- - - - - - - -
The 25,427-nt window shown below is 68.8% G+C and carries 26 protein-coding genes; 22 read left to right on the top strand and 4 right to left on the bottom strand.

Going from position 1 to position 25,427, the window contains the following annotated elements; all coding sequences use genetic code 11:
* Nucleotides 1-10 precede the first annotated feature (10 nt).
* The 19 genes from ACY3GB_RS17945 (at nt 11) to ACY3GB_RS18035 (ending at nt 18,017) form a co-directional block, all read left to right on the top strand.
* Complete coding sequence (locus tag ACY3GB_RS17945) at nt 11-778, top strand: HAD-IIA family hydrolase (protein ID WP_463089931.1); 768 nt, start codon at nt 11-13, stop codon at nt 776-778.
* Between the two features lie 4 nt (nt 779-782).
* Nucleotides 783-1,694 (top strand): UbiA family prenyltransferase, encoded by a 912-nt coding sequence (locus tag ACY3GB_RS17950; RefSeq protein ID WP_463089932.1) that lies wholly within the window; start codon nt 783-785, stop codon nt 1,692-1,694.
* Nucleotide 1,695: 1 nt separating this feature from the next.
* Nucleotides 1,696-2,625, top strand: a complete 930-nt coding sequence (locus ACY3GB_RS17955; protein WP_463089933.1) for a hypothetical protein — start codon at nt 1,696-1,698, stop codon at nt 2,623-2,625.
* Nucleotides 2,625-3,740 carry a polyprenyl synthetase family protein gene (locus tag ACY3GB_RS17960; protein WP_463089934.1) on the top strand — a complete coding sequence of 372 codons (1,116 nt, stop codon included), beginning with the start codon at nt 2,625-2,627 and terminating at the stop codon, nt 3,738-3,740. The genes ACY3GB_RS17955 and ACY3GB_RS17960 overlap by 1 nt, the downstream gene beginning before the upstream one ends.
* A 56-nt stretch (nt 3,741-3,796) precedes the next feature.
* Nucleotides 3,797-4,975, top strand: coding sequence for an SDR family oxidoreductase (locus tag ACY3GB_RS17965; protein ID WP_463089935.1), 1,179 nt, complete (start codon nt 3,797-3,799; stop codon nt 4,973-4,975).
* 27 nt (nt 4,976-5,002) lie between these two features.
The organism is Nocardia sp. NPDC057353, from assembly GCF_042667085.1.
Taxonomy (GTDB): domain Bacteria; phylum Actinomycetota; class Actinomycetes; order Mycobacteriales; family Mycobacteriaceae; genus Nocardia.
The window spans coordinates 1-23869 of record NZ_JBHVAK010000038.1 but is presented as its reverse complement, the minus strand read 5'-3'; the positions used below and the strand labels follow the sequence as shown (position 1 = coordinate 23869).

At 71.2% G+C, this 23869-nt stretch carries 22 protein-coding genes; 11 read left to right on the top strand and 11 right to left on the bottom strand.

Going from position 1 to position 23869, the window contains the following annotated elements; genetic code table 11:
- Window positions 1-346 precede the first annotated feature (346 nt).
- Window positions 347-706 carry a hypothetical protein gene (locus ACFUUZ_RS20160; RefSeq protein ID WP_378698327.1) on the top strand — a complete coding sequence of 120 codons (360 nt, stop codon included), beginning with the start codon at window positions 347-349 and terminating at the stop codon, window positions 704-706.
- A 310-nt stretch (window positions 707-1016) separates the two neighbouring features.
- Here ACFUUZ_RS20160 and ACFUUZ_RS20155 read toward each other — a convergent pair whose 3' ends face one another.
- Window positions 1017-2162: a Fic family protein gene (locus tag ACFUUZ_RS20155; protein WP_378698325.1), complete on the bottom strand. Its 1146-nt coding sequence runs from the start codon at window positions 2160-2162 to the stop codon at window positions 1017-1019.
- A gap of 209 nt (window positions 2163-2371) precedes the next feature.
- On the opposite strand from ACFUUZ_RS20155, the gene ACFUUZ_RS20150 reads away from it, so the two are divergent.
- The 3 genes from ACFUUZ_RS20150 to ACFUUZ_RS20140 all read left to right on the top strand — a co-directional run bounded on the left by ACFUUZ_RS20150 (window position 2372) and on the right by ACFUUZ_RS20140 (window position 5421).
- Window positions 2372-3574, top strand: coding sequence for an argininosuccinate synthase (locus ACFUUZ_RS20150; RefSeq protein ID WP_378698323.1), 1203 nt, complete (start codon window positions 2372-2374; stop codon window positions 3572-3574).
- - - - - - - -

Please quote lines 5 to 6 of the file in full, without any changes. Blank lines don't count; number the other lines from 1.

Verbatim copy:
* Complete coding sequence (locus tag ACY3GB_RS17945) at nt 11-778, top strand: HAD-IIA family hydrolase (protein ID WP_463089931.1); 768 nt, start codon at nt 11-13, stop codon at nt 776-778.
* Between the two features lie 4 nt (nt 779-782).